Footy star opens up about brain-damage fears
Jake Friend admits he wonders if a series of concussions could one day lead to brain damage as he prepares for his hard-fought Queensland State of Origin debut this Wednesday night.
Friend's maiden Maroons outing in Origin I at Adelaide Oval is 12 long years in the making and along the way, the tough-as-nails Roosters hooker has suffered a number of head knocks during his decorated 263-game NRL career.
The 30-year-old suffered a concussion in a game against the Bulldogs two years ago.
He then copped two head knocks in the space of a month in the lead-up to this year's NRL playoffs, missing the Roosters' opening finals clash against Penrith after failing cognitive tests, before returning for Sydney's semi-final loss to Canberra.
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Sports around the world are now on high alert to the potential perils of concussions. NRL Immortal Andrew Johns has revealed his epilepsy diagnosis could be a result of playing with concussions. Last year, it was discovered following the death of Steve Folkes that the Bulldogs legend was suffering CTE, a brain disease linked to repeated head knocks and concussions.
Tests with Roosters doctors have cleared Friend of any serious brain trauma, but ahead of his Maroons debut in Origin I, Friend spoke of his relief at the findings, revealing he has considered his long-term welfare.
"It was definitely a weight off my shoulders (to be cleared)," Friend said.
"Because you do start to think about it (brain damage) and wonder if you are doing any serious or long-term damage to yourself.
"But there's a brain there and I think it's working pretty well."
Friend's finals campaign was in jeopardy after he suffered an accidental head clash with a Roosters teammate in his side's 60-8 loss to Souths in the final round of the regular season.
The rugged rake was cleared of a suspected broken cheekbone, but the more serious issue was the latest concussion Friend had suffered in the process.
Few players in the NRL put their body on the line like Friend. Since his NRL debut in 2008, the Roosters warhorse has amassed a staggering 11,235 tackles and run for 9174 metres. Friend has racked up 1000 tackles or more in six of his 13 NRL seasons.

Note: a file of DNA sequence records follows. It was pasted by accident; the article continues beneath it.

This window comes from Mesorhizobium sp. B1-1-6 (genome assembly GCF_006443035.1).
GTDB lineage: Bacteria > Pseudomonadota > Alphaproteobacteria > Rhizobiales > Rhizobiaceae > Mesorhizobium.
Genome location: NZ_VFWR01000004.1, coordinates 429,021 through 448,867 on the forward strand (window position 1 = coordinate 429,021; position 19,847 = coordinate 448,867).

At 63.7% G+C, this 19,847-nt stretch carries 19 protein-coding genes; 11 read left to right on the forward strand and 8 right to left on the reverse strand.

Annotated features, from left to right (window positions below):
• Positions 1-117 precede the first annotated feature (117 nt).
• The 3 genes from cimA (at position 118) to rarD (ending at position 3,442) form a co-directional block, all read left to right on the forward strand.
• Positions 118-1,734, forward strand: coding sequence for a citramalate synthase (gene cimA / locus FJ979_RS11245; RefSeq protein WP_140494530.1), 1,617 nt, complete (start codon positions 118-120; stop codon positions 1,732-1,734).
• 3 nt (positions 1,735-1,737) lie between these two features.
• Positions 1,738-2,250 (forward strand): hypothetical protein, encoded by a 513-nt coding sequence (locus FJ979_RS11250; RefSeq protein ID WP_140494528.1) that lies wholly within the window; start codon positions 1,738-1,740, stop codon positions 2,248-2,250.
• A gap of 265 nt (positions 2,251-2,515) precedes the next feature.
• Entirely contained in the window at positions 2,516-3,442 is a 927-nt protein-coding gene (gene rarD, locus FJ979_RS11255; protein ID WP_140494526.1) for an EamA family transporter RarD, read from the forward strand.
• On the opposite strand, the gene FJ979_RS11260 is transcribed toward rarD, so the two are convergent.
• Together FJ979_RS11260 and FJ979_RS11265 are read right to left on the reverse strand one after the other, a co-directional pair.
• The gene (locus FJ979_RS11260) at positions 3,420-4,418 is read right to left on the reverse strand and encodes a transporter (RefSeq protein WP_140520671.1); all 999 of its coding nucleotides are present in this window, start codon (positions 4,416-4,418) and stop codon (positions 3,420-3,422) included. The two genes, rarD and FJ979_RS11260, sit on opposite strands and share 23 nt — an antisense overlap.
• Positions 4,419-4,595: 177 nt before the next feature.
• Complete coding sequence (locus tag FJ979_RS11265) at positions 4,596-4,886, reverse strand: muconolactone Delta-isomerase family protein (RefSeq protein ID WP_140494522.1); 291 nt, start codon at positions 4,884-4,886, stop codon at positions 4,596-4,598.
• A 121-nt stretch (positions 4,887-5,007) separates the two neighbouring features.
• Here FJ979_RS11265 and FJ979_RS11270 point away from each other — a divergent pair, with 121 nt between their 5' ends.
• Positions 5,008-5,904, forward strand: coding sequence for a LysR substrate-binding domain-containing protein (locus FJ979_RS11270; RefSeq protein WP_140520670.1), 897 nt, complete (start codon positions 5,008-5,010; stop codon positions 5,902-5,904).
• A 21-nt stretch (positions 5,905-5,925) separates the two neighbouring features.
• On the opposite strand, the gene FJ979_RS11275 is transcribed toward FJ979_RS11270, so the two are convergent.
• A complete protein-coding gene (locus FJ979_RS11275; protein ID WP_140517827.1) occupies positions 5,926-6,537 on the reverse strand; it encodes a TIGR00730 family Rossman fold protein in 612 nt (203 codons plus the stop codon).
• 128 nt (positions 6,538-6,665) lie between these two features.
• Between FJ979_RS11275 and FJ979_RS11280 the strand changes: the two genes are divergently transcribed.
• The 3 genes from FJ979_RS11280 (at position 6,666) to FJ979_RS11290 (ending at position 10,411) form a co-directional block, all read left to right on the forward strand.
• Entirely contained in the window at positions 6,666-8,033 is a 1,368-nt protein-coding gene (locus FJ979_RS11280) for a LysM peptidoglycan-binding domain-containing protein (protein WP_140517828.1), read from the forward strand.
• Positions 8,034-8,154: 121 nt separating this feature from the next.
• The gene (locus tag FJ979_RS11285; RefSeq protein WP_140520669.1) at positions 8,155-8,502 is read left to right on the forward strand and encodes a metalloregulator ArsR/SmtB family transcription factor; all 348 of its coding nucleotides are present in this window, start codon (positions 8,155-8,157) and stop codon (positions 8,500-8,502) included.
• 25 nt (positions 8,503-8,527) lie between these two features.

Friend's body has taken a battering - he almost died in 2014 after suffering a punctured lung in a game against the Storm - and the years of sacrifice have made him acutely aware of the brutal nature of the NRL.
"With my head stuff, I had to get a few things ticked off to play that last game (against Canberra two weeks ago)," Friend said.
"All of those results came back really well so I was able to take part.
"Either way, you want to know, whether it's good or bad.
"You have to start thinking about your life post-footy. But the results came back and everything looked really positive.
"It wasn't how he wanted to finish as a club team but the last few weeks have been really refreshing for me and I'm excited to be in the squad."
A busted arm denied Friend his State of Origin debut last year, a scenario that triggered fears the Noosa junior would never clinch the Queensland jersey he has coveted for a decade.
But, finally, the premiership-winning hooker will wear Maroon in the 2020 series opener.
"Playing Origin is something I've always wanted to do," he said.
"As a kid growing up in Queensland, you gather around and watch it (Origin) with your family and ride every play. I did that all the way through my career.
"I've been lucky enough to be involved in the finals for the past few years and I suppose there is a similar atmosphere to an Origin game.
"The actual game is something I'm excited about. I enjoy that big-game atmosphere. I haven't played Origin but I know what a grand final is like.
"I've always loved the toughness or Origin, the speed of it.
"Seeing blokes do effort on effort and coming up with big plays ... it's something I've always wanted to be involved with."
Originally published as Maroons star opens up about brain-damage fears